Pillar one takes a very thorough and informative look at how the foods we eat impact on our outer appearance (oily skin, dull hair, brittle nails, etc.) as well as our overall health.  While everyone knows this in theory, the way the authors break down and explain the good and bad foods (and why they fall into these categories) is very interesting.  I especially like how each author gets his or her say.  For instance, Kimberly Snyder sees no use for dairy in modern diets at all, while Dr. Chopra feels it can have a place at the table, in moderation. Seeing that the experts have a hard time coming to consensus on dietary advice even for a chapter in a book helps to illustrate how seriously confused the average consumer is!  The nutritional portion of the book is the largest chapter and contains lots of practical advice.  One idea I liked was the suggestion to "visualize" all the gross things that are going on inside your body as it tries to digest a large or unhealthy meal.  If that doesn't have you running for the kale aisle in the grocery store, nothing will.

The other sections of the book deal with such topics as ingredients to look for (as well as those to avoid) in beauty products, advice on getting a good night's sleep (and the detrimental effects of not doing so), best practices for beauty based on the seasons, ways to make your home healthier and of course, the benefits of exercise.  There is a section on yoga practices (complete with photos!) and what each pose does to benefit the body (I don't care how beneficial it is, I still have no hope of achieving pyramid pose in this lifetime).  The final pillar in the book deals with attaining spiritual beauty including ways to be kind to yourself and stop negative thoughts and self-criticism. This section also includes helpful information on meditation and combating stress.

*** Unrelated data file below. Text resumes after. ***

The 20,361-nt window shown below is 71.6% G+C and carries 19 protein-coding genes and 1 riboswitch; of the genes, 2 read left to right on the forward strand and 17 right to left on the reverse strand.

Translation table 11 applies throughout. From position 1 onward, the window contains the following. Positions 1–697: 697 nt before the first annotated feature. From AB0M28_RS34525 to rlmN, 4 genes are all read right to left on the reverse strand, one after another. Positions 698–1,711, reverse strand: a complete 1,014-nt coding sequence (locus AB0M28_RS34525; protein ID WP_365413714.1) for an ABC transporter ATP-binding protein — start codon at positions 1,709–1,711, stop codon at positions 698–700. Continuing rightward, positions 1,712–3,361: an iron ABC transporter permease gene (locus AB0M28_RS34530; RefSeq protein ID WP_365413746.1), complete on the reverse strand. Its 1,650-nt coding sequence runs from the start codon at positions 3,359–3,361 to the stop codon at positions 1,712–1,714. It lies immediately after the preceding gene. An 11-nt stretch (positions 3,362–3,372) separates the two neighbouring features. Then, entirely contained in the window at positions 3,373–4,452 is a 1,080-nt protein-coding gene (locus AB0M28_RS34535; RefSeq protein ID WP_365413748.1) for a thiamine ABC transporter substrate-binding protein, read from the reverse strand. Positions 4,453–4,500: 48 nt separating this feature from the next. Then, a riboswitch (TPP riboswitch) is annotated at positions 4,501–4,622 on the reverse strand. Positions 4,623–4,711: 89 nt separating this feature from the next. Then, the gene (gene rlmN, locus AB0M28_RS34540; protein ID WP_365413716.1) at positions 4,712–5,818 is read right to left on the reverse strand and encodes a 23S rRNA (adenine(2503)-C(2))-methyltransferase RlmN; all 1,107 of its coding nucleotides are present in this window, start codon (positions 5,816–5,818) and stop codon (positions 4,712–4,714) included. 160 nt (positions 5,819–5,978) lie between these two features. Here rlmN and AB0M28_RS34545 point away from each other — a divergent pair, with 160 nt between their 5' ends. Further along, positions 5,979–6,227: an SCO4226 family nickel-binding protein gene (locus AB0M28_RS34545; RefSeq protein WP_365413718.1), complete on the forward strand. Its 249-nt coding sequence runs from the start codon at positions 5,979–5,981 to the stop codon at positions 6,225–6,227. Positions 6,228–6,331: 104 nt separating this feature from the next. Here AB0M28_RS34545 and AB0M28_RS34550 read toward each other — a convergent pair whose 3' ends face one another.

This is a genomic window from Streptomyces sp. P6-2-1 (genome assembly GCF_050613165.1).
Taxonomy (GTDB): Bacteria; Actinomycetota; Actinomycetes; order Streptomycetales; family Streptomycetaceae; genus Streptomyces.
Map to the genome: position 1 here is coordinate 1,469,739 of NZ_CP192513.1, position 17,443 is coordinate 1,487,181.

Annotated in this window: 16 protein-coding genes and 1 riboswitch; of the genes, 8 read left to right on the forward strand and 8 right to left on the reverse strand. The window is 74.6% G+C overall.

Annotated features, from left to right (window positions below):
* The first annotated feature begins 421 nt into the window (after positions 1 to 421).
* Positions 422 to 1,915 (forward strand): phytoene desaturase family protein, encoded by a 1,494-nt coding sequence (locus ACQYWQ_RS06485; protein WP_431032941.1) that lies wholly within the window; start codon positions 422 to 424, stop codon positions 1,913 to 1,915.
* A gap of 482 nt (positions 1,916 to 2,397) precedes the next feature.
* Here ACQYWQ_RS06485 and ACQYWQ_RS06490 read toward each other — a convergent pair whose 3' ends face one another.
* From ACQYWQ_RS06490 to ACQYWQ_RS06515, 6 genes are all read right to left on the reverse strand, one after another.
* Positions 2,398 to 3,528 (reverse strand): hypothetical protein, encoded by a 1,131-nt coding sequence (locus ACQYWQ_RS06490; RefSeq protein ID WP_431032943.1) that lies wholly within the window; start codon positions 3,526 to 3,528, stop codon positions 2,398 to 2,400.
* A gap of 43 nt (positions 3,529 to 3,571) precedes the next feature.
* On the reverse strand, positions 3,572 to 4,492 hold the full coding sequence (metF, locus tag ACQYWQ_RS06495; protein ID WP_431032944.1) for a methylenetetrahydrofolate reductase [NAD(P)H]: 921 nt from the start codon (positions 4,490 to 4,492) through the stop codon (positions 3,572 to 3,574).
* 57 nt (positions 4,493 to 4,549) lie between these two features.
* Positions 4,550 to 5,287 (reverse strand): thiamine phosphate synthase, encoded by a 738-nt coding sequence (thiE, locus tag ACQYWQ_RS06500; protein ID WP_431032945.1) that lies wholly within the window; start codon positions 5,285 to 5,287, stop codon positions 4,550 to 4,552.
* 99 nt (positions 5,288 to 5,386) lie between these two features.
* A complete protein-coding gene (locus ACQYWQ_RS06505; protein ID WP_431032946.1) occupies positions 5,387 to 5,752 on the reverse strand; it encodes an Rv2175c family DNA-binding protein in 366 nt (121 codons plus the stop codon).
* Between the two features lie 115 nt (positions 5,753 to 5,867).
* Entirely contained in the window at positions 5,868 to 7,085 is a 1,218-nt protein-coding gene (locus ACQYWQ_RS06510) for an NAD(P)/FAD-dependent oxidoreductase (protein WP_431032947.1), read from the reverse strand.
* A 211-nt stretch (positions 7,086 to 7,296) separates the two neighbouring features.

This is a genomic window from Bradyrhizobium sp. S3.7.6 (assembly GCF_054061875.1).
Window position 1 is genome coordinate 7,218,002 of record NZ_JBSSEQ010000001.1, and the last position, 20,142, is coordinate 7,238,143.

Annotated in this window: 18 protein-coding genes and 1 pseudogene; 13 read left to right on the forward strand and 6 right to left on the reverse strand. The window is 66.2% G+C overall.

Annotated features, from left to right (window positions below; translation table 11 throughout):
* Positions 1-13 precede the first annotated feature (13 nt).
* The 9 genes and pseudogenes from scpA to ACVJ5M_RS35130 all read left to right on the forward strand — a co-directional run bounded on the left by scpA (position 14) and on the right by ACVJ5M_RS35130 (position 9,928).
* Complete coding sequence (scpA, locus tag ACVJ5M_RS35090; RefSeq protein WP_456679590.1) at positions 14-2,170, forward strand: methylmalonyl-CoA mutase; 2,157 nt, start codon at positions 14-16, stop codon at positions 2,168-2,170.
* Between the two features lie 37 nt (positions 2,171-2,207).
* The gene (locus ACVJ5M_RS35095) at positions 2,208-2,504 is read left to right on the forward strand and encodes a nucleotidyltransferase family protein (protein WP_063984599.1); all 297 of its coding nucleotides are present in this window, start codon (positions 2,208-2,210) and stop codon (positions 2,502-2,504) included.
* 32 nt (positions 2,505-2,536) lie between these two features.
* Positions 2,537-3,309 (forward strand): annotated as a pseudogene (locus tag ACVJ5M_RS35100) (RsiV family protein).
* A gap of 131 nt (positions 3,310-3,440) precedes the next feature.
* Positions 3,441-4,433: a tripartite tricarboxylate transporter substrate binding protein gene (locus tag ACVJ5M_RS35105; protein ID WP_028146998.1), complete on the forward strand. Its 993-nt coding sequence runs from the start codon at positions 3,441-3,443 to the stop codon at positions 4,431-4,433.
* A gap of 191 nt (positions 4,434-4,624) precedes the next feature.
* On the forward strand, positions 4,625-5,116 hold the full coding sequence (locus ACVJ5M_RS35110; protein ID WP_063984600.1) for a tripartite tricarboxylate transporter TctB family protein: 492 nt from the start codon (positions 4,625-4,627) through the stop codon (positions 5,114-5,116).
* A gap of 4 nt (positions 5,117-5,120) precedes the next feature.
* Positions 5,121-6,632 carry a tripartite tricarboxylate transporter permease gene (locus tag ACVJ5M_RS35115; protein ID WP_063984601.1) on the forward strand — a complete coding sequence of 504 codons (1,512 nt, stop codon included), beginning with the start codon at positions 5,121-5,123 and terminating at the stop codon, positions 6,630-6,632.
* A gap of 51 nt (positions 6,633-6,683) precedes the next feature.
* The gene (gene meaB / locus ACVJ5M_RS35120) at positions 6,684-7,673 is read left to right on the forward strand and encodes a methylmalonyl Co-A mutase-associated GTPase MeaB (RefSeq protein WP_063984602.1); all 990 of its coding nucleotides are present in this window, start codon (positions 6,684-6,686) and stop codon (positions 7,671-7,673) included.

The book ends with some Radical Beauty recipes, although as with most recipes, there are plenty of ingredients that you are unlikely to find in your kitchen (garam masala? tamari? Anyone?).  Still, the book is very educational and inspiring, although it is so packed with suggestions that it would be difficult to follow all of them. If you're looking to improve your physical and emotional health, however, you can find plenty of ideas in this book.

Disclaimer:  I received a copy of Radical Beauty from Blogging for Books in exchange for this review

Tuesday, January 3, 2017

Pity the poor English royal family of 600 years ago.  Even if you were comfortably sitting on the throne, any number of sketchy relatives could be on the sidelines, quietly plotting your downfall.  You might think you were comfortably #1 in line for the crown, but if you had the misfortune of having your father die before you came of age, plenty of uncles and cousins would be ready to step in and "help" you to rule.  The fascinating series Britain's Bloody Crown takes a look at a turbulent time in English history that came to be known as The Wars of the Roses. This four-part series from Acorn Media is a mix of narration by historian Dan Jones and re-creations of events and battles from that unstable time in history, with several interesting historical documents thrown in for good measure.